Rep. Ron Paul (R-Texas) called Massachusetts Senate candidate Elizabeth WarrenElizabeth WarrenCures bill clears first Senate hurdle House GOP to unveil short-term funding bill Tuesday Juan Williams: McConnell won big by blocking Obama MORE (D) “a socialist,” and described public schooling as “a socialist thing” during an interview Tuesday with ABC News and Yahoo.
Paul, an avowed libertarian, was asked to respond to a now-famous quote from Warren in which she argued that those who built wealth in America were able to do so because the government had provided infrastructure, education and security. Thus, Warren said, “part of the underlying social contract is you take a hunk of that and pay forward for the next kid who comes along.”
ABC News reporter Terry Moran asked Paul why Warren was wrong.
Moran then asked if public schooling — one of the tenets of the social contract cited by Warren — was also socialist.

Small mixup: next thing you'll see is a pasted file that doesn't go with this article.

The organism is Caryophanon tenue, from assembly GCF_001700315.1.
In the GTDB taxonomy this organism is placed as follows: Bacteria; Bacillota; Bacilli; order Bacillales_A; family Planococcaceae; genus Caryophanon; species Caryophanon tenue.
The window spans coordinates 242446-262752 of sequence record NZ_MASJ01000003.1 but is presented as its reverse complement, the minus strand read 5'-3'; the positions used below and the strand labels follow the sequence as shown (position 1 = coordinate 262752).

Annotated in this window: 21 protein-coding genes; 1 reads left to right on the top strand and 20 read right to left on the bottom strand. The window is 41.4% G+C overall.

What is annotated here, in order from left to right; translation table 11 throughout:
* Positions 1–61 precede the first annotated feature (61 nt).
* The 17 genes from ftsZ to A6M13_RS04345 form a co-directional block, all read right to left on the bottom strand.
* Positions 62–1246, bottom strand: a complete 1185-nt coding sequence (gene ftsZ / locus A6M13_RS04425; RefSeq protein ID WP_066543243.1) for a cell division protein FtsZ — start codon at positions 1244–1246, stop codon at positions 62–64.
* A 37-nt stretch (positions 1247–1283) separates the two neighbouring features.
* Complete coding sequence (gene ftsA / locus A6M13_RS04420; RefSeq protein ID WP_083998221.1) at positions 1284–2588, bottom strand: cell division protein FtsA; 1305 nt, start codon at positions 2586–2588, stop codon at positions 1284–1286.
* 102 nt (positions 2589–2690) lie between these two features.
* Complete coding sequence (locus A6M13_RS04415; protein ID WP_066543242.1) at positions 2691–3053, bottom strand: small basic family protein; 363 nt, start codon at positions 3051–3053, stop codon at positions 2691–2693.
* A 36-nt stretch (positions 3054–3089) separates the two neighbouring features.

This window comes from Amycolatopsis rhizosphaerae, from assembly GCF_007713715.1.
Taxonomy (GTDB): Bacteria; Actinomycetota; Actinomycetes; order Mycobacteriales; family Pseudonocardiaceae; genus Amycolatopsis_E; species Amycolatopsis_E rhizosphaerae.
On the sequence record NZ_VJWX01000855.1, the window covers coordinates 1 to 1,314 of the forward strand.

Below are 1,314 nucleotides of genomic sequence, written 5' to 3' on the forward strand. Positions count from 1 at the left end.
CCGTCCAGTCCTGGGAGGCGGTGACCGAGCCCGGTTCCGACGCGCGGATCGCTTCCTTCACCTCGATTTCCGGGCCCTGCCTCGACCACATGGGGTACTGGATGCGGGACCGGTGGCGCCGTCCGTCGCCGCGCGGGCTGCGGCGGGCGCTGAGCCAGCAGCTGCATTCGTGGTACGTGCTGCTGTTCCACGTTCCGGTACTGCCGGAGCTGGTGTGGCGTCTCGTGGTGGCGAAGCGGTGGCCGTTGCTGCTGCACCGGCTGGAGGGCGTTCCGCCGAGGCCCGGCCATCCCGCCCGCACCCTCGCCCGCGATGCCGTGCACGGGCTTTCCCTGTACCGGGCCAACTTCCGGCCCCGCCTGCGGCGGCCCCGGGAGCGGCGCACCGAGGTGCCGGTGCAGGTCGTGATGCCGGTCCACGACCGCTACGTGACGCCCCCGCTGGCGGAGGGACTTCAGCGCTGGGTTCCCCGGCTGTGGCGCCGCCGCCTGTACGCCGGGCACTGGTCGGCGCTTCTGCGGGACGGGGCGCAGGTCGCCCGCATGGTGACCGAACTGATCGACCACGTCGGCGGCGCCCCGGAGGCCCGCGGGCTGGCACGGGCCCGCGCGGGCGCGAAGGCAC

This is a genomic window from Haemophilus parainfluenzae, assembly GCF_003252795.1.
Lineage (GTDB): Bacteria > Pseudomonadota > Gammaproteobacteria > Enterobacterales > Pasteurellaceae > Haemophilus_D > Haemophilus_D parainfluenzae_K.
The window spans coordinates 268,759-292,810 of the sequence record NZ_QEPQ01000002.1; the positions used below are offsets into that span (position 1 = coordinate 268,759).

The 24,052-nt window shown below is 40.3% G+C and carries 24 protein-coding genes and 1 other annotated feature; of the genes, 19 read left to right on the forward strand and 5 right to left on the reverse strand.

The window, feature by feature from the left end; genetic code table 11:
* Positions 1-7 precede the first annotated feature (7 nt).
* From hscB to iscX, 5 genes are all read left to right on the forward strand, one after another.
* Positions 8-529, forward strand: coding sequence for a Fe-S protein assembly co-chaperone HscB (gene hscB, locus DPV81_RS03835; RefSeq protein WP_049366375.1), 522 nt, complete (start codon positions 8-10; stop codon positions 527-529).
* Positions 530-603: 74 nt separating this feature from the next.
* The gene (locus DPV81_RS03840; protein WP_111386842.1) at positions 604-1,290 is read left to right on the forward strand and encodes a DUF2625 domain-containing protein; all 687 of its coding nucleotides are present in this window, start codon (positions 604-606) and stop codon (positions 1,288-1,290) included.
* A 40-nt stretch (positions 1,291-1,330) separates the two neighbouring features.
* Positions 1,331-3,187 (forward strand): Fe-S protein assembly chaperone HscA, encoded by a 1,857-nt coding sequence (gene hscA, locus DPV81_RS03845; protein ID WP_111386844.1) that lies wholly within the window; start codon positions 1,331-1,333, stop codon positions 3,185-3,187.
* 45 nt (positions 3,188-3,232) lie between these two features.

“When the state runs things, that’s a socialist thing,” Paul responded. “I preach home schooling and private schooling and competition.”
Paul went on to argue that Warren’s “whole argument is absolutely wrong” because “governments are always destructive in the creation of wealth.”
“There’s nothing in our Constitution that says that Texas can’t build roads,” Paul said, arguing that greater responsibility for infrastructure and services should be shifted to local government or private enterprise. He cited examples like the privatization of French air traffic control as illustrative of how services traditionally thought to be within the domain of the government could work in the free market.
But Paul said he sympathized with those who felt the ultra-rich were unfairly gaming the American economy.
“I’m pretty critical of the wealth of lots of millionaires and billionaires because they ripped us off, they got the benefits and the tax breaks,” Paul said.
The interview was part of a day-long series of interviews with the Republican presidential candidates hosted by the network and Internet search engine. In a “lightening round” of lighthearted questions, Paul said his favorite junk food is chocolate chip cookies, that he used an iPad while traveling and that his campaign’s theme song would be “Born Free.”